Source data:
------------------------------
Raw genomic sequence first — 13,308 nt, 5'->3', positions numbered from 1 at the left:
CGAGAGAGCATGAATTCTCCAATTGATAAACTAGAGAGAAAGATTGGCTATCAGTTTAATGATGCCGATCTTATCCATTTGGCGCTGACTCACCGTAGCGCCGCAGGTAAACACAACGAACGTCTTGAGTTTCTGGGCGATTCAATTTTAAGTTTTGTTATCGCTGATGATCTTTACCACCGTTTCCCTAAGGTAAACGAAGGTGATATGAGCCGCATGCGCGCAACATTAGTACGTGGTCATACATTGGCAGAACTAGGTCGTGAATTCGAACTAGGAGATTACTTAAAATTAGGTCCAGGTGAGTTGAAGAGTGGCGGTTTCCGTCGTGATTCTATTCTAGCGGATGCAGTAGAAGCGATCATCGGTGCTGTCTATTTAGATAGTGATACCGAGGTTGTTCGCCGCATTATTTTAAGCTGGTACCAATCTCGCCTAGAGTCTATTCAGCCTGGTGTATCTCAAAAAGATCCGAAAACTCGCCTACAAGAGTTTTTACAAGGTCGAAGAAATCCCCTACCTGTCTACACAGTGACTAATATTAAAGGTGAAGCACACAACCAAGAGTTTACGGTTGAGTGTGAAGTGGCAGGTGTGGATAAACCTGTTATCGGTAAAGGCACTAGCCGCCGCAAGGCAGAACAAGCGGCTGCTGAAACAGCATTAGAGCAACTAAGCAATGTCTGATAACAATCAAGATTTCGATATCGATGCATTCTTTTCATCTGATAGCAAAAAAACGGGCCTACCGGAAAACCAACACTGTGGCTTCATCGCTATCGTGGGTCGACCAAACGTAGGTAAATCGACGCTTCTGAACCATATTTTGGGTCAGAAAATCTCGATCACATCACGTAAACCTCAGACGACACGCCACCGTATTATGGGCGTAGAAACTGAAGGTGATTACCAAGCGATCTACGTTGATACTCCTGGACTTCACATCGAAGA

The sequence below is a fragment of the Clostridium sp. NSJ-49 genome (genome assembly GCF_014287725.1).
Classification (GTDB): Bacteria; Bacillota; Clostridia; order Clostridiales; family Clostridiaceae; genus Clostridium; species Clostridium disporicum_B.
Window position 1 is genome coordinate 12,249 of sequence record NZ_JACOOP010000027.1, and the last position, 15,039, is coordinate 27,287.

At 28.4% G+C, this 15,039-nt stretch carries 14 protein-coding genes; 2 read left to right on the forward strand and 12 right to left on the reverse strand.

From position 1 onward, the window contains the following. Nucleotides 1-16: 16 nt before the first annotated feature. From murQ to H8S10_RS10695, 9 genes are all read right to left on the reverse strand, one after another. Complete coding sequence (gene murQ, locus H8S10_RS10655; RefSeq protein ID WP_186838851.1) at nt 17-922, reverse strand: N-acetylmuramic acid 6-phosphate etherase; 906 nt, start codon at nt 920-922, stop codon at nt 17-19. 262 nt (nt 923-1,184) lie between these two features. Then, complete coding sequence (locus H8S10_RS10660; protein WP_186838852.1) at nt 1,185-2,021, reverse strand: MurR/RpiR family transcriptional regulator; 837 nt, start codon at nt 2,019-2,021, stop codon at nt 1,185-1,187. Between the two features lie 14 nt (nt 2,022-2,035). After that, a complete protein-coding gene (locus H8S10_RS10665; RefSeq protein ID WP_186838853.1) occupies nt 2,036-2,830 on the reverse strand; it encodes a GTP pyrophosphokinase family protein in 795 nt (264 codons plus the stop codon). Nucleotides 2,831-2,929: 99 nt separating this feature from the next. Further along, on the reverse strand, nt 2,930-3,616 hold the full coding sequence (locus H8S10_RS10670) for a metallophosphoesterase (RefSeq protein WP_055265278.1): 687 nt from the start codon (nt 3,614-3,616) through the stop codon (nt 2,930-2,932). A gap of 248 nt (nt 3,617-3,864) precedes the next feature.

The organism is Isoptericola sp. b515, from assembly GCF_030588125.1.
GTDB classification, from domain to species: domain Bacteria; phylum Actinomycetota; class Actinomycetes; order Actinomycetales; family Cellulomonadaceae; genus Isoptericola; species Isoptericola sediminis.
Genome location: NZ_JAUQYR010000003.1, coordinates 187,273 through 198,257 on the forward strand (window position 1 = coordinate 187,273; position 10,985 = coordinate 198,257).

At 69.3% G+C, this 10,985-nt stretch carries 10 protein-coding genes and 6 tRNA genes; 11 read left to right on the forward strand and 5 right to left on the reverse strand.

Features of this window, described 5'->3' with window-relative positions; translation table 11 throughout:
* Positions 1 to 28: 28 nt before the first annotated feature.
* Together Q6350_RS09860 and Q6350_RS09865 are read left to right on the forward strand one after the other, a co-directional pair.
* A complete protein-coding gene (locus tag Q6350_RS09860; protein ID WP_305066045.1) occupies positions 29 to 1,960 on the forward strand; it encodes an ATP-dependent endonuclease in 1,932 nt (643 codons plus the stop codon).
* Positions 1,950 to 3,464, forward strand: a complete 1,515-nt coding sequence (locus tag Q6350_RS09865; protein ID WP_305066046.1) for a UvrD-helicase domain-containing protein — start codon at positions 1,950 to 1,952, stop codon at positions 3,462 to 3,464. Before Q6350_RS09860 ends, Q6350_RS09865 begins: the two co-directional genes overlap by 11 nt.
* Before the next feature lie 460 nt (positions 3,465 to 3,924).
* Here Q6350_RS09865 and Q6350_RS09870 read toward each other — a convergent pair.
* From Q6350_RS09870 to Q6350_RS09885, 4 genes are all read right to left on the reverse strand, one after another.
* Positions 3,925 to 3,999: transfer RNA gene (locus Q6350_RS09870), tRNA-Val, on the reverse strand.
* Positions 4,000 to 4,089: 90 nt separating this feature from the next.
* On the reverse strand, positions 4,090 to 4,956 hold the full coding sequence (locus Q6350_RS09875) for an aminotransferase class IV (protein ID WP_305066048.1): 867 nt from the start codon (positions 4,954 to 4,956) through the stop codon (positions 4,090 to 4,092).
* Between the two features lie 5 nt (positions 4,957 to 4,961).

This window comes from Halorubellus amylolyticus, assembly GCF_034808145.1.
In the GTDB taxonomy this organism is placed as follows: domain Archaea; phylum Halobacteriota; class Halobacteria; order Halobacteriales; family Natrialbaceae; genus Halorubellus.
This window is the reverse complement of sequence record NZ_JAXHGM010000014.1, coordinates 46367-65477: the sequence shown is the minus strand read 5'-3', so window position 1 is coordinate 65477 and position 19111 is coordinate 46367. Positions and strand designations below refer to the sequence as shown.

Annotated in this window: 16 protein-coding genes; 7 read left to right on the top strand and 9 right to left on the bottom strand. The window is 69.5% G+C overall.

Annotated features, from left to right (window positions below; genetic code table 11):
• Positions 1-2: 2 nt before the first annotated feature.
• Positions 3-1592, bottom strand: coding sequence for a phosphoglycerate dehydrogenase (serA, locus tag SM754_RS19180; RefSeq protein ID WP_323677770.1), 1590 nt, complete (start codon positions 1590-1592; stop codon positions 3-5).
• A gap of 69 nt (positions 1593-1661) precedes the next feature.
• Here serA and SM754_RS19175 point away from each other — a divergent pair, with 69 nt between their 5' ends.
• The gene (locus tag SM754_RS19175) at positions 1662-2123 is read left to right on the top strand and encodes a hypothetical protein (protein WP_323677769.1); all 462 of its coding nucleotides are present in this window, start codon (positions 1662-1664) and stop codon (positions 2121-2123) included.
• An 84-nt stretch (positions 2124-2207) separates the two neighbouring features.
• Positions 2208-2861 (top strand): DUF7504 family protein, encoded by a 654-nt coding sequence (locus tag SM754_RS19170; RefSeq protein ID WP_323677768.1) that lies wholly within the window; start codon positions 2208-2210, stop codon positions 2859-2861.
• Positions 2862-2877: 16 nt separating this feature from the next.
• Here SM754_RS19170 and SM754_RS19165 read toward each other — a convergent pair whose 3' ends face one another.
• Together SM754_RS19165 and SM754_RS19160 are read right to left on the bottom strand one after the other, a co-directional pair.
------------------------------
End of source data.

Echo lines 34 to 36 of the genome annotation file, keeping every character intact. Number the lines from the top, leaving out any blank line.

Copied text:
• An 84-nt stretch (positions 2124-2207) separates the two neighbouring features.
• Positions 2208-2861 (top strand): DUF7504 family protein, encoded by a 654-nt coding sequence (locus tag SM754_RS19170; RefSeq protein ID WP_323677768.1) that lies wholly within the window; start codon positions 2208-2210, stop codon positions 2859-2861.
• Positions 2862-2877: 16 nt separating this feature from the next.